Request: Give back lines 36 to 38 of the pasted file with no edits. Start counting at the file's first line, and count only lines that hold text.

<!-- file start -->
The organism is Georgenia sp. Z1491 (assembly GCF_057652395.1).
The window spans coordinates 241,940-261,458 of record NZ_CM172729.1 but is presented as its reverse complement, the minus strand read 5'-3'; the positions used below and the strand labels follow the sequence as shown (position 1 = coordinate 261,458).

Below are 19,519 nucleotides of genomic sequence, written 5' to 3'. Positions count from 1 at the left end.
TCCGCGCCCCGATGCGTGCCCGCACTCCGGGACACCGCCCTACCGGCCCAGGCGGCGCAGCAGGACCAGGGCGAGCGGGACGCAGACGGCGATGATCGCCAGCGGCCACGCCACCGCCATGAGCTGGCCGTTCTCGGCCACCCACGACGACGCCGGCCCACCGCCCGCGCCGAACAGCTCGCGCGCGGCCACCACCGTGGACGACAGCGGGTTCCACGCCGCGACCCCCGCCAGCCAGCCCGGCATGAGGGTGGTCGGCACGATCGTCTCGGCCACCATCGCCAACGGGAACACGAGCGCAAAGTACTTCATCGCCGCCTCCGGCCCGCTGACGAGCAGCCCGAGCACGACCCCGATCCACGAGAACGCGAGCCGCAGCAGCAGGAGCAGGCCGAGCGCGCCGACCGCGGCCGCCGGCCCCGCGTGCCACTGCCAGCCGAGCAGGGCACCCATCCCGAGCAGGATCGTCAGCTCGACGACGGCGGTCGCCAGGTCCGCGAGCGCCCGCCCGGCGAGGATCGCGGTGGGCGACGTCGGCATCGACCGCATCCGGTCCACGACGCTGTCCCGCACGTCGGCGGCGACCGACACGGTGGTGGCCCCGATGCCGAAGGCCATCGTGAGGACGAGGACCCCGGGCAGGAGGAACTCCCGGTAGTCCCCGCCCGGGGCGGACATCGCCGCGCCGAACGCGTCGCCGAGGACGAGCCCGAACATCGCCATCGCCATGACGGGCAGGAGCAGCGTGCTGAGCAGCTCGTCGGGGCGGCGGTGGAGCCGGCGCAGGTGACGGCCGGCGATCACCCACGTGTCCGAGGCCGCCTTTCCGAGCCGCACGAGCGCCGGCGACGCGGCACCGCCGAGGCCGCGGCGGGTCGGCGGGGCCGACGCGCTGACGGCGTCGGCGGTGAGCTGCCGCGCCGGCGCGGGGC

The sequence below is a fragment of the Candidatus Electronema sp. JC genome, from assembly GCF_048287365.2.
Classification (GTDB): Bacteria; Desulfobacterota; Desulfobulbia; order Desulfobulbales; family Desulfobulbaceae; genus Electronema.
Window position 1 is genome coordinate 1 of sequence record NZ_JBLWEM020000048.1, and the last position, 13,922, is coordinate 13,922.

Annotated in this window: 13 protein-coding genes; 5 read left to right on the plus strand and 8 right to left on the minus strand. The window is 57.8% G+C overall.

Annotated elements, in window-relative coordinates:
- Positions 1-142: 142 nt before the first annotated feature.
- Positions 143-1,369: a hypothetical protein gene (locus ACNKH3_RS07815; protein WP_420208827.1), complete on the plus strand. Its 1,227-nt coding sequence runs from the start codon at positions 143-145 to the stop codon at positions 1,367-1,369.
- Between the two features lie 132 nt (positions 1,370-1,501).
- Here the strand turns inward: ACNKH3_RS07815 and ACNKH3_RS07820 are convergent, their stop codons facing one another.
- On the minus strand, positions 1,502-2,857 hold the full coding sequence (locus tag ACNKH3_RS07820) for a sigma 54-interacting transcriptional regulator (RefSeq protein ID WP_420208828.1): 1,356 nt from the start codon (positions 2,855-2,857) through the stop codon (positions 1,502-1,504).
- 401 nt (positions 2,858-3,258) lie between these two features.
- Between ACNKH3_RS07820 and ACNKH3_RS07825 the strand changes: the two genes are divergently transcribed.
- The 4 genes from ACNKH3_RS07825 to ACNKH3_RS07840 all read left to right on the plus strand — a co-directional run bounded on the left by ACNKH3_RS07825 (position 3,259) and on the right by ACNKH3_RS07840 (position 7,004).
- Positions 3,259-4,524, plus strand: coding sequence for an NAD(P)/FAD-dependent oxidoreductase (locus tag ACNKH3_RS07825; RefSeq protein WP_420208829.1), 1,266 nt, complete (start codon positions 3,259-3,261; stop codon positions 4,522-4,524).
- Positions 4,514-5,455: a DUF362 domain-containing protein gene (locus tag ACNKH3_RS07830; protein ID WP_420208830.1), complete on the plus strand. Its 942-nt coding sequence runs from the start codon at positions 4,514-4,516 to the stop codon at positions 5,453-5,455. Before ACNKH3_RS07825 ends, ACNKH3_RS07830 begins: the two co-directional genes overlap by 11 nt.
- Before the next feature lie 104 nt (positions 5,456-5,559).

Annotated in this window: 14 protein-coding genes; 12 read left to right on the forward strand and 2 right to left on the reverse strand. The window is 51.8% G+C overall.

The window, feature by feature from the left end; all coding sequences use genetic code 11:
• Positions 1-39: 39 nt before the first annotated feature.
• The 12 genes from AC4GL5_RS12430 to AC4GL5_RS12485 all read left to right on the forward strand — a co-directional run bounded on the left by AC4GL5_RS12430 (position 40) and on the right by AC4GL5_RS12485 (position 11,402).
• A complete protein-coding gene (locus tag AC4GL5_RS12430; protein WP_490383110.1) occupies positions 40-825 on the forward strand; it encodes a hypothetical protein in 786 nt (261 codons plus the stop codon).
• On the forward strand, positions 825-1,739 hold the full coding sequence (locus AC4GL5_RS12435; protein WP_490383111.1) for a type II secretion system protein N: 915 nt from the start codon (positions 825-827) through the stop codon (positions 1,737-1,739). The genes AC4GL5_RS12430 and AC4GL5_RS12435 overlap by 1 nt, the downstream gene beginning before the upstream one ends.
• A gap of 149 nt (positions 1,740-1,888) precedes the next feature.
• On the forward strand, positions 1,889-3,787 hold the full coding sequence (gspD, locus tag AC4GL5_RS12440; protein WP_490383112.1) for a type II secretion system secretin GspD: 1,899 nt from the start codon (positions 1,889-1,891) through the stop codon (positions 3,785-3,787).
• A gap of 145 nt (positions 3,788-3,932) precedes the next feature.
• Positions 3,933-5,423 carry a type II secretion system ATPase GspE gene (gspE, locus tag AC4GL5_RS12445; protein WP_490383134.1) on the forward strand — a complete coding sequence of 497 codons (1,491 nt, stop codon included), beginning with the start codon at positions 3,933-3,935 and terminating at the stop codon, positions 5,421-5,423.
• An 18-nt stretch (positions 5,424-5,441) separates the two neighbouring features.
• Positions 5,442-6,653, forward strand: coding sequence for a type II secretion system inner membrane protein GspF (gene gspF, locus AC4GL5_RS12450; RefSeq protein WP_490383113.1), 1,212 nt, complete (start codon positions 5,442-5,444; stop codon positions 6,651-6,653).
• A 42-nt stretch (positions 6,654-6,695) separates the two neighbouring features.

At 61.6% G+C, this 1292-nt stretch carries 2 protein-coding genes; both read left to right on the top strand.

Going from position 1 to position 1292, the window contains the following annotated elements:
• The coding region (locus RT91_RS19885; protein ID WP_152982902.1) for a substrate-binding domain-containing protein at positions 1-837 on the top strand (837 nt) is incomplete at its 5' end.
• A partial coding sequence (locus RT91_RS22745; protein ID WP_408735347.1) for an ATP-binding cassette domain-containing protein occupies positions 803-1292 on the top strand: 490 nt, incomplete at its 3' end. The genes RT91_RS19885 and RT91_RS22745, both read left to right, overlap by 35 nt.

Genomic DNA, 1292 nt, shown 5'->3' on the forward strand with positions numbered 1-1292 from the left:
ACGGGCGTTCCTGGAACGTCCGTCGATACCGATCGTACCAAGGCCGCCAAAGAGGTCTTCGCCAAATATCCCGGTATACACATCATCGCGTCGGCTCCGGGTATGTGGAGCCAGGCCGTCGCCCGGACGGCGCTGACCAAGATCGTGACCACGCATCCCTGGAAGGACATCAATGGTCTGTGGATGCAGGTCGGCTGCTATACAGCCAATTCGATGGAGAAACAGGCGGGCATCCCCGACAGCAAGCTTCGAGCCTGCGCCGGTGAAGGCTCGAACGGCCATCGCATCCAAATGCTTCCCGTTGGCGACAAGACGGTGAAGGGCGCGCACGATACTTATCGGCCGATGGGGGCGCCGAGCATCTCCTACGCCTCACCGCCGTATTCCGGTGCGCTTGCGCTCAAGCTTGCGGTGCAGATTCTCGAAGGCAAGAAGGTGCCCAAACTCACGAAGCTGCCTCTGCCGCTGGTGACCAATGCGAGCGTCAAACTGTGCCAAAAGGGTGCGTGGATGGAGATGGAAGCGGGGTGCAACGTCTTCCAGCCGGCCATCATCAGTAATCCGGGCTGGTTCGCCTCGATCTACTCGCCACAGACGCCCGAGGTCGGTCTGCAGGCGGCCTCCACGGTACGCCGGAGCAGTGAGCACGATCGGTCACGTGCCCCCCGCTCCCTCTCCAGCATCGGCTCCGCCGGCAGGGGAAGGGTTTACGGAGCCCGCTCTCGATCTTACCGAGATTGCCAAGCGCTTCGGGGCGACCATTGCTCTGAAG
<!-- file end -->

• The coding region (locus RT91_RS19885; protein ID WP_152982902.1) for a substrate-binding domain-containing protein at positions 1-837 on the top strand (837 nt) is incomplete at its 5' end.
• A partial coding sequence (locus RT91_RS22745; protein ID WP_408735347.1) for an ATP-binding cassette domain-containing protein occupies positions 803-1292 on the top strand: 490 nt, incomplete at its 3' end. The genes RT91_RS19885 and RT91_RS22745, both read left to right, overlap by 35 nt.

Genomic DNA, 1292 nt, shown 5'->3' on the forward strand with positions numbered 1-1292 from the left: